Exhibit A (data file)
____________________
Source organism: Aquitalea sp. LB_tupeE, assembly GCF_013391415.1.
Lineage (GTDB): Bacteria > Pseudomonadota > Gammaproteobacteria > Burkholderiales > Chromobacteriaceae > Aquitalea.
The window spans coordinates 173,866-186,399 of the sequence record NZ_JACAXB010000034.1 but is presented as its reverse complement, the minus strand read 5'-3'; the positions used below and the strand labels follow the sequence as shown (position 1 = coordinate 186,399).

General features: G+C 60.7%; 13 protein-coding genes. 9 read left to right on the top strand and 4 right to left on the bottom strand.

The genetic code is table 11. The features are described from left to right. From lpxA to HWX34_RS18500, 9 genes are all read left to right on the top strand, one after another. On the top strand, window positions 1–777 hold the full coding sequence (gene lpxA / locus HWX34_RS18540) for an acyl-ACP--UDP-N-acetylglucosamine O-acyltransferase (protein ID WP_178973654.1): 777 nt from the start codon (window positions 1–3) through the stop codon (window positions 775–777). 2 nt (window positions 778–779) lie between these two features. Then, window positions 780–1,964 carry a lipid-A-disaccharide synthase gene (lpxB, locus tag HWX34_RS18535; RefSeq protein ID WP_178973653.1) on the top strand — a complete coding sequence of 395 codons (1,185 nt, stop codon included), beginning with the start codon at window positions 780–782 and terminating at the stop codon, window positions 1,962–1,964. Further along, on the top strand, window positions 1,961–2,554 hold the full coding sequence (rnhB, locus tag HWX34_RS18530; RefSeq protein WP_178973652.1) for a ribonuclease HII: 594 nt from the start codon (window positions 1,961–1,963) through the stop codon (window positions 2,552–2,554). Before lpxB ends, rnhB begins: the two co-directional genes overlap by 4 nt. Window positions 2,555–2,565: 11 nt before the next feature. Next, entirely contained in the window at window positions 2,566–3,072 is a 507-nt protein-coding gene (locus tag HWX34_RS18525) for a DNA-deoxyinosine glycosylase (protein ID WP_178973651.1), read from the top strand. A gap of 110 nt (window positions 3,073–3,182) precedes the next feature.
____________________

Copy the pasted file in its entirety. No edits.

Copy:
Source organism: Aquitalea sp. LB_tupeE, assembly GCF_013391415.1.
Lineage (GTDB): Bacteria > Pseudomonadota > Gammaproteobacteria > Burkholderiales > Chromobacteriaceae > Aquitalea.
The window spans coordinates 173,866-186,399 of the sequence record NZ_JACAXB010000034.1 but is presented as its reverse complement, the minus strand read 5'-3'; the positions used below and the strand labels follow the sequence as shown (position 1 = coordinate 186,399).

General features: G+C 60.7%; 13 protein-coding genes. 9 read left to right on the top strand and 4 right to left on the bottom strand.

The genetic code is table 11. The features are described from left to right. From lpxA to HWX34_RS18500, 9 genes are all read left to right on the top strand, one after another. On the top strand, window positions 1–777 hold the full coding sequence (gene lpxA / locus HWX34_RS18540) for an acyl-ACP--UDP-N-acetylglucosamine O-acyltransferase (protein ID WP_178973654.1): 777 nt from the start codon (window positions 1–3) through the stop codon (window positions 775–777). 2 nt (window positions 778–779) lie between these two features. Then, window positions 780–1,964 carry a lipid-A-disaccharide synthase gene (lpxB, locus tag HWX34_RS18535; RefSeq protein ID WP_178973653.1) on the top strand — a complete coding sequence of 395 codons (1,185 nt, stop codon included), beginning with the start codon at window positions 780–782 and terminating at the stop codon, window positions 1,962–1,964. Further along, on the top strand, window positions 1,961–2,554 hold the full coding sequence (rnhB, locus tag HWX34_RS18530; RefSeq protein WP_178973652.1) for a ribonuclease HII: 594 nt from the start codon (window positions 1,961–1,963) through the stop codon (window positions 2,552–2,554). Before lpxB ends, rnhB begins: the two co-directional genes overlap by 4 nt. Window positions 2,555–2,565: 11 nt before the next feature. Next, entirely contained in the window at window positions 2,566–3,072 is a 507-nt protein-coding gene (locus tag HWX34_RS18525) for a DNA-deoxyinosine glycosylase (protein ID WP_178973651.1), read from the top strand. A gap of 110 nt (window positions 3,073–3,182) precedes the next feature.